SALT LAKE CITY — Utah’s Court of Appeals said a man convicted of theft should only have to pay a sale price in restitution.
In an unusual ruling issued over the weekend, a three-judge panel reversed the amount of restitution that Bashar Sabbagh had to pay for his crime. Sabbagh was convicted of taking four sets of headphones valued at $299 each, but put on sale by Weber State University’s book store for $175.
Prosecutors demanded that Sabbagh pay $1,999 in restitution, valuing the headphones at $299 each.
“Sabbagh, on the other hand, pointed out that the fair market value of the headphones should be the price at which they had been offered for sale, and accordingly argued that the proper restitution amount should be $700 ($175 x 4). The district court agreed with the State, and ordered Sabbagh to pay $1,199.76 in restitution,” Judge Ryan Harris wrote.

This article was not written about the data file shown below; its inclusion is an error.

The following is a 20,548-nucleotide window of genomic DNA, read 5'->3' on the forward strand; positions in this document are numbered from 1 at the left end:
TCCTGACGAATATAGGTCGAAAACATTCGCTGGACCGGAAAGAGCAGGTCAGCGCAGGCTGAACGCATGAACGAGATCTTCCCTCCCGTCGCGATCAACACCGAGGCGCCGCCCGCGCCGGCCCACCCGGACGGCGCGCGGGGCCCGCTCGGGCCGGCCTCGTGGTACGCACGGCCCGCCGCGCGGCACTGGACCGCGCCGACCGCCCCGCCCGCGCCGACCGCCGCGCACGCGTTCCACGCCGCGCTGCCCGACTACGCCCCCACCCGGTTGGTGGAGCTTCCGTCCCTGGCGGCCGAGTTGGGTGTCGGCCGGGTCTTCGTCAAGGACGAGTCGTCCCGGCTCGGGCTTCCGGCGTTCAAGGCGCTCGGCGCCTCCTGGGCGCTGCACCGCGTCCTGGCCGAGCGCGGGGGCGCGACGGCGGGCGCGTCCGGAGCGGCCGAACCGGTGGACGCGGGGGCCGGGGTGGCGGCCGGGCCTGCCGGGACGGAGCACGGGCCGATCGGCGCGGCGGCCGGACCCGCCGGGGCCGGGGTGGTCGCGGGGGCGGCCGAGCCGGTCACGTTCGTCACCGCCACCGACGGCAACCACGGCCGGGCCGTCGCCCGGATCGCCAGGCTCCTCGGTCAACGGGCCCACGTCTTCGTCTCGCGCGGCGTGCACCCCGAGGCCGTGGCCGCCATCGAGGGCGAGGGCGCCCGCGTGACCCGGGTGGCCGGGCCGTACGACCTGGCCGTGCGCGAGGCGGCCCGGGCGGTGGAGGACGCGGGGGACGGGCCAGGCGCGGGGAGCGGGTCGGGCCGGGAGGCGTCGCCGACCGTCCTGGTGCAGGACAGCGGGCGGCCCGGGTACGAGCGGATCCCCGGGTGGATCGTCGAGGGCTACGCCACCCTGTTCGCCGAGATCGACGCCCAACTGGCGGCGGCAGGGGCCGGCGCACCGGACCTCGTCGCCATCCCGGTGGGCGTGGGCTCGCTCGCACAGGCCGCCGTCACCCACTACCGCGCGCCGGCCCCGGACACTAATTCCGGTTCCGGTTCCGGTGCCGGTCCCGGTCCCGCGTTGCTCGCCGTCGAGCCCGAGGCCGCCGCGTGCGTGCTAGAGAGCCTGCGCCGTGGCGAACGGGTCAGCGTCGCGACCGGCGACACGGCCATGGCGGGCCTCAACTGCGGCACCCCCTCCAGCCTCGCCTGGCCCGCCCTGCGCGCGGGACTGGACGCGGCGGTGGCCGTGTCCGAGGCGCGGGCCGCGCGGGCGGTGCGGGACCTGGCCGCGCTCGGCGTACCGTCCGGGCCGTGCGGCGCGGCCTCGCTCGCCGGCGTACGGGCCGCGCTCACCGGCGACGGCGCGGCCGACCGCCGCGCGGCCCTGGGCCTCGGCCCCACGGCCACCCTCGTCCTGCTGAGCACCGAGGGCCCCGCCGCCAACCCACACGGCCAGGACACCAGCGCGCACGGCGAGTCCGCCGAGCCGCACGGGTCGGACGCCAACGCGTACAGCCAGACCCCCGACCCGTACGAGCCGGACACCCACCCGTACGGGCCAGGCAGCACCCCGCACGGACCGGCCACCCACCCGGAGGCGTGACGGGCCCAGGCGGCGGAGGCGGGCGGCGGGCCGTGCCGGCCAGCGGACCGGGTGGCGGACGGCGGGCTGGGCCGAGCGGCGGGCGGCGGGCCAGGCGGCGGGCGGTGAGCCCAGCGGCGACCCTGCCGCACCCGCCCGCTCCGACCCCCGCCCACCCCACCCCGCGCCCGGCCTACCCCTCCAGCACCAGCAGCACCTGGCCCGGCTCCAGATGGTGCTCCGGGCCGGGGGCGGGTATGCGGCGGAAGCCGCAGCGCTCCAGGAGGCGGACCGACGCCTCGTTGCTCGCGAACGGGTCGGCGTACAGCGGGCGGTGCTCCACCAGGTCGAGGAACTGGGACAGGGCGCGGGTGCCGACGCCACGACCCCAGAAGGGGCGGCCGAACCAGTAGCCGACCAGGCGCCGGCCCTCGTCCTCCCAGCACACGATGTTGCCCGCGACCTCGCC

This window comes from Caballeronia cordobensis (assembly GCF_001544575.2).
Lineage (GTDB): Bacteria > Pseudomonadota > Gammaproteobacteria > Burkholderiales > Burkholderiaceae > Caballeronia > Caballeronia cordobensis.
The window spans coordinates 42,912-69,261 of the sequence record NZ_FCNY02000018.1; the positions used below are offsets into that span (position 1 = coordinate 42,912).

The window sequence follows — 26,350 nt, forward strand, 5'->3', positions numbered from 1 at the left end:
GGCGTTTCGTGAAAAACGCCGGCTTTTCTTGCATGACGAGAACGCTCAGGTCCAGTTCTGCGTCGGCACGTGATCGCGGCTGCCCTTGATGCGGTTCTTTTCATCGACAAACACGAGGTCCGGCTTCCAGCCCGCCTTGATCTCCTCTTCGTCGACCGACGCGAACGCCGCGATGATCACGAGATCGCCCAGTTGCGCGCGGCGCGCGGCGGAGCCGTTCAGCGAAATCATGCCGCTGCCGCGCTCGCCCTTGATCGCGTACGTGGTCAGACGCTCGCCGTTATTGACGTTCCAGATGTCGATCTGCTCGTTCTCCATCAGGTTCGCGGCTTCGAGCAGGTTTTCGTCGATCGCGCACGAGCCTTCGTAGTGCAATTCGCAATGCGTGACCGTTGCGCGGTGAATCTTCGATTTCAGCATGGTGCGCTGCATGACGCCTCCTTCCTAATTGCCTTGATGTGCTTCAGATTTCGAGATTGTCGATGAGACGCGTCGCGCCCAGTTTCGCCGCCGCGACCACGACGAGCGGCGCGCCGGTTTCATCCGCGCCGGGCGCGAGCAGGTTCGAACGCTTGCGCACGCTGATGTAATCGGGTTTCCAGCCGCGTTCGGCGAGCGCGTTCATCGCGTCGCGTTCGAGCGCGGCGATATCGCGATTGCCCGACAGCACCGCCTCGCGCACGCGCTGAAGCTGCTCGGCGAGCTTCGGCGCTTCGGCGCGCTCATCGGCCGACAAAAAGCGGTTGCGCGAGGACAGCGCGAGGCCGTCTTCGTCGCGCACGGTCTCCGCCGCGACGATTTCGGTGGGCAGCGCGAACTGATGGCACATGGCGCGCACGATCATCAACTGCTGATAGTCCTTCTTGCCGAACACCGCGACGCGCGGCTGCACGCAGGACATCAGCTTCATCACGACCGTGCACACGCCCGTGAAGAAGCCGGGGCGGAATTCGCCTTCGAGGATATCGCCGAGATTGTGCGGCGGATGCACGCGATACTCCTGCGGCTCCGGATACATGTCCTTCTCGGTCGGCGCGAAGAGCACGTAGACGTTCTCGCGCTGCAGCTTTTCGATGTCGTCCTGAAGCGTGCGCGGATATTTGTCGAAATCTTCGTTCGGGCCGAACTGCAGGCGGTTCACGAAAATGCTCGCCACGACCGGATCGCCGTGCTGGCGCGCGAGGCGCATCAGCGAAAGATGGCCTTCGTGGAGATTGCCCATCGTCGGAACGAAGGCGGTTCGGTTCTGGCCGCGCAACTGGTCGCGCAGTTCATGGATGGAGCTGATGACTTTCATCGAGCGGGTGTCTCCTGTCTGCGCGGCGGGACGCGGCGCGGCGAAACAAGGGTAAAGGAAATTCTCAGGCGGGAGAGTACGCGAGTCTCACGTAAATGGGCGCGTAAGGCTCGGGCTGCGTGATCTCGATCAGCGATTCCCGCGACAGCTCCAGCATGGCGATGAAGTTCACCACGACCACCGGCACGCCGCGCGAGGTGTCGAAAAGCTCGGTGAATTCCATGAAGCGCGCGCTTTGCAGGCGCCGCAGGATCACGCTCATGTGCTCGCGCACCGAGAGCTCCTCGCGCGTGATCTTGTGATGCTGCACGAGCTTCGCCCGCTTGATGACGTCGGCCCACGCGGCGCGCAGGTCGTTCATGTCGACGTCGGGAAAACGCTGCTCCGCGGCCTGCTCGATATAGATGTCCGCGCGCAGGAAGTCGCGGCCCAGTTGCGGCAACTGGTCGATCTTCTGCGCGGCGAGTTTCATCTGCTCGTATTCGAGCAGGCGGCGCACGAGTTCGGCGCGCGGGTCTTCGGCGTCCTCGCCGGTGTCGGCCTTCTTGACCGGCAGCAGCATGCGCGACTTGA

But in their ruling, the Utah Court of Appeals sided with Sabbagh and reversed his restitution amount. The Court found that most stores typically still offer sale prices higher than wholesale.
“Sabbagh, on the other hand, argues that this situation is materially different from the typical situation, and that in this case the Store’s pecuniary damage should be measured by the price at which the Store was actually offering the headphones for sale on the day of the theft. We find Sabbagh’s position more persuasive, and we disagree with the State’s position…,” the court ruled.
The Utah Court of Appeals vacated the restitution order and remanded the case for the lower amount.
Read the Court’s ruling here: